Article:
How to Sell Your Dealership

I spoke to an NCM 20 Group in Chicago a few weeks ago. (Leo Hart was a great host). The group consisted of multi-franchised dealers. Many are looking to add stores to their collection. While typically several hundred dealerships change hands each year, I expect 2008 to be a particularly active year for dealership buy/sell transactions. As mentioned last month, there are a number of reasons, including:

I spoke to an NCM 20 Group in Chicago a few weeks ago. (Leo Hart was a great host). The group consisted of multi-franchised dealers. Many are looking to add stores to their collection.

While typically several hundred dealerships change hands each year, I expect 2008 to be a particularly active year for dealership buy/sell transactions. As mentioned last month, there are a number of reasons, including:

  • Difficult retail conditions since 2005.
  • Aging dealer body.
  • Favorable tax environment for sellers which may soon disappear.
  • Housing market and credit strains putting additional pressure on smaller auto retailers.
  • Import brand capital expenditure requirements.
  • Domestic over-dealering and share losses driving divestiture and merger activity.

While the above reasons should drive dealership transaction activity, there are also push-back factors. These include:

  • Existing consolidators constrained by manufacturer's framework agreements.
  • Import-brand capital-expenditure requirements.
  • High cost and limited supply of desirable dealership real estate.
  • Scarcity of acquisition funding.
  • Difficult retail conditions since 2005.

So what does all of this mean to those of you who are considering selling?

I suggest you consider selling sooner rather than later. Many are projecting 2008 to be the worst year of light-duty vehicle sales since 1996 and I expect blue-sky values to fall.

If you are planning to sell, consider cleaning up your financial statements and right-sizing expenses and inventories now to show a prospective buyer that there is opportunity with your brand in your market.

While dealers are experienced at selling cars, many are not experienced at selling dealerships.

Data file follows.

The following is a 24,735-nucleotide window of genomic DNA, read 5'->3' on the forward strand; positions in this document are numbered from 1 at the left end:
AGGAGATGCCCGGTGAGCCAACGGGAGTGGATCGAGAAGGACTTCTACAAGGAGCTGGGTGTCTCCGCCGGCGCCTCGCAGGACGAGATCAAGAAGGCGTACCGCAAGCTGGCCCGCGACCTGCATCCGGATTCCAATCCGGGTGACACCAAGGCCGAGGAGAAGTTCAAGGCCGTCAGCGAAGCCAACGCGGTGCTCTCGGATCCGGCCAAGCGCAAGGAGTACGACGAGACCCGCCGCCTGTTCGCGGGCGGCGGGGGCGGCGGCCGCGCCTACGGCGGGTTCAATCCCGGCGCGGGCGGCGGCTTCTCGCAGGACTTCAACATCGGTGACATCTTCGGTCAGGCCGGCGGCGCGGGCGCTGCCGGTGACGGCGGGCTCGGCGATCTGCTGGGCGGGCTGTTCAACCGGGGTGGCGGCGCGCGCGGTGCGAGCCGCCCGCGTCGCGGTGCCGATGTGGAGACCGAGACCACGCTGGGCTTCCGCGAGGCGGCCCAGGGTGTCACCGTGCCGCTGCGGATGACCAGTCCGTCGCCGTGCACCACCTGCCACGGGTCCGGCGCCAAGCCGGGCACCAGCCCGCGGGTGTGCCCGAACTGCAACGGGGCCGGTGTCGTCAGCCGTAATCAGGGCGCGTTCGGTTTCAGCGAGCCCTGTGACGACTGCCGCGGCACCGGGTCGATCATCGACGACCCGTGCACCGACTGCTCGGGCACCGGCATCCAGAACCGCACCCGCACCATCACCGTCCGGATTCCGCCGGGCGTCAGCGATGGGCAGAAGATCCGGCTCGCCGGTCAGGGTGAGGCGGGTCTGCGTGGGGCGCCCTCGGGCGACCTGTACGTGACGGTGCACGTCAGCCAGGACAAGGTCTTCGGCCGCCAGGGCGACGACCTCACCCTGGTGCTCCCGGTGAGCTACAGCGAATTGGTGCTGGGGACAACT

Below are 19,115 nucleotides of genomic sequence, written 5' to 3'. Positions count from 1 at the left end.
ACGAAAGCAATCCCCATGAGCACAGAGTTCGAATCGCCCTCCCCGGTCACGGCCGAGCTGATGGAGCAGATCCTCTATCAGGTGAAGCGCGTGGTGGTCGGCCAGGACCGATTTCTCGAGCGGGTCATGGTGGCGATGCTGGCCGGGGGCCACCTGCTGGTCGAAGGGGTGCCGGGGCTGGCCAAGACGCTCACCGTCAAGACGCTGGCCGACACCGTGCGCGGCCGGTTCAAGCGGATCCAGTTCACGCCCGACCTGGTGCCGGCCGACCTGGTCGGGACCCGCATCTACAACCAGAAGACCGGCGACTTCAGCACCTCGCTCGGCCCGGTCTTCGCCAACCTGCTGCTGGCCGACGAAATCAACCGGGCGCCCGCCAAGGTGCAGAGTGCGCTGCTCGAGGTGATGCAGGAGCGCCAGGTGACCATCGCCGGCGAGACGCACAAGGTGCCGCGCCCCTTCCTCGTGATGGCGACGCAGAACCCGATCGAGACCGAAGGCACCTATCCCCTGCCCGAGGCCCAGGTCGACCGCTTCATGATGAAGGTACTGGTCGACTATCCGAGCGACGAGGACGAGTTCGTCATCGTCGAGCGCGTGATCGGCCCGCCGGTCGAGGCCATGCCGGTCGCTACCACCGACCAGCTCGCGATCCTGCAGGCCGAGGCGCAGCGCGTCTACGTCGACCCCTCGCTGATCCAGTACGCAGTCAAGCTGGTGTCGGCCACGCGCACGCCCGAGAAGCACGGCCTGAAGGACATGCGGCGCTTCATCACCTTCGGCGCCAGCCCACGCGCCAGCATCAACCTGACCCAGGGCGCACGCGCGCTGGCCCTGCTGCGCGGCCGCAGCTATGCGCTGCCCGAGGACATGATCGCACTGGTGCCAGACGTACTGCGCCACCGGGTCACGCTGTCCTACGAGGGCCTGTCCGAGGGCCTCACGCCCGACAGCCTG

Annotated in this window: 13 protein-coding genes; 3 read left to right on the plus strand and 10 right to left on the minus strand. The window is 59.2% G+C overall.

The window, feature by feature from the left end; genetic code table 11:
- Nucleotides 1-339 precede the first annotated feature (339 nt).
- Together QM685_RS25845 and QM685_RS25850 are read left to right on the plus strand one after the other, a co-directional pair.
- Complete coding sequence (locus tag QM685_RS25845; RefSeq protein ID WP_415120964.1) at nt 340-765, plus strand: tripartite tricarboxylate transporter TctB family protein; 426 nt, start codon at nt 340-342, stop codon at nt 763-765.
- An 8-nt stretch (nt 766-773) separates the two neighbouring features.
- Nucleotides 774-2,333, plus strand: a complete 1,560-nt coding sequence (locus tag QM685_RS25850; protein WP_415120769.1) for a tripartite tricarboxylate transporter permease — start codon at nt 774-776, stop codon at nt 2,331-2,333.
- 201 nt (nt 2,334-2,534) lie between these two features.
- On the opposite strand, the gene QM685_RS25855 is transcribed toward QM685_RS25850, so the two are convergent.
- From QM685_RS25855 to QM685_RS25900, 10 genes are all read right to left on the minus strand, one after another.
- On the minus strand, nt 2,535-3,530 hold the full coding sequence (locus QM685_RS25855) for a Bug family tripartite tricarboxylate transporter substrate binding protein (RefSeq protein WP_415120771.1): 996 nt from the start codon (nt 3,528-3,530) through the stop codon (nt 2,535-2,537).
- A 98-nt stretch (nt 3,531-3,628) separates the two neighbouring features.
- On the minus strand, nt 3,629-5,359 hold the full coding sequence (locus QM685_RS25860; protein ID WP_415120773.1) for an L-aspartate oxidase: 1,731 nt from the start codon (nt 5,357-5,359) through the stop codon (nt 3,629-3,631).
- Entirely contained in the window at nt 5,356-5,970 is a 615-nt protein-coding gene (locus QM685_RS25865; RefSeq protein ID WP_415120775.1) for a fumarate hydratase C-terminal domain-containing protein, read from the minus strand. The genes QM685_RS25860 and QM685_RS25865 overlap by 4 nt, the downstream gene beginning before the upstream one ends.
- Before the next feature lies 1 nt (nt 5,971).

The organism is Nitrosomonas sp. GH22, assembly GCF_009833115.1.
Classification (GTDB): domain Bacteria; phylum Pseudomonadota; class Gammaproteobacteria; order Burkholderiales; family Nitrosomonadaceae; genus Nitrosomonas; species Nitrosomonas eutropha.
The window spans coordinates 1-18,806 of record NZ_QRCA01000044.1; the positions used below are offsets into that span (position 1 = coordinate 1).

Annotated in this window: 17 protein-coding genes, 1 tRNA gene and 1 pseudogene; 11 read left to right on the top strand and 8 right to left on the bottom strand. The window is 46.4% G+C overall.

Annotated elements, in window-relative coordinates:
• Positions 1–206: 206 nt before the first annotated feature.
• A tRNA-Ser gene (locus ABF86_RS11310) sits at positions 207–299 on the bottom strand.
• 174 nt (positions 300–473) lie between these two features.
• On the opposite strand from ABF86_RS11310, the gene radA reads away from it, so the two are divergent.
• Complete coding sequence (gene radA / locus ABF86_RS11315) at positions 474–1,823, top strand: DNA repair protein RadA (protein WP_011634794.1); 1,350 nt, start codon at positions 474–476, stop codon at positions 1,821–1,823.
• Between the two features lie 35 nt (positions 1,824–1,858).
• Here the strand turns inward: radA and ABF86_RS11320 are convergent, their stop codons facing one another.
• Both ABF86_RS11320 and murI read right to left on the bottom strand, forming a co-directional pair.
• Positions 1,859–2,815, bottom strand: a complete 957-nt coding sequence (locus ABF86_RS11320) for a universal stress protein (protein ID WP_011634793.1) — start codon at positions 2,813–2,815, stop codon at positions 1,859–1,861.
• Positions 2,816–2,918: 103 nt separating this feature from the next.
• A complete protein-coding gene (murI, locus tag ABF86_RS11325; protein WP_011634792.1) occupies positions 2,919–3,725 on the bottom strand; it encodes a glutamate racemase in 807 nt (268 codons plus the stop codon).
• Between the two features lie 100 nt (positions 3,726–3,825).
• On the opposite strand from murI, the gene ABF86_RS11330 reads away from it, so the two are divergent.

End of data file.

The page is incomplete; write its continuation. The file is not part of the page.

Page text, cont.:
To get the best price, hire a broker. You may think they are pricey and sleazy. Some are, but many are honest.

So interview several and check out their references. Talk with buyers, sellers, attorneys and accountants that have worked with them in the past.

Also, know that broker fees are negotiable. Get a feel for the range of fees in the current dealership climate. Typically, the fee is based on a fixed percentage of the transaction dollars.

The percentage is usually higher on smaller dollar transactions and lower on larger transactions and often times have a floor or minimum fee.

When selling your store, the most important thing is not what the multiples are or the amount of blue sky received.

The most important thing is how much cash you have left after paying the broker, attorney, accountant and other professionals — and, of course, your taxes on the gain.

As a seller it's always better to show prospective buyers how they can make more money with the store than you could. Remember a buyer is more willing to pay a higher multiple if they see upside in the operations.

Is there opportunity in finance and insurance, fixed operations, expense reductions or used cars? Your broker will look for this upside in the operations and should have the data to support the findings.

Your broker will also “normalize” earnings by adjusting for such items as service-contract packs, management fees, excessive rent, family members in the business, owner's excessive compensation and the carrying cost of planes, boats and collector automobiles.

You get the picture.

A broker typically has more prospective buyers in mind than a selling dealer would. Since the broker is paid based on a percentage of the transaction price, it is almost always in the broker's self interest to get the highest price possible for the store. That has the broker and the seller pulling in the same direction.

With these thoughts in mind, you should have a smoother transaction.

Don Ray is a CPA and a senior vice president at AutoStar. He can be reached at 901-907-0134 and [email protected].

Questions or comments about this column? Send us an e-mail at [email protected].

TAGS: Dealers Retail
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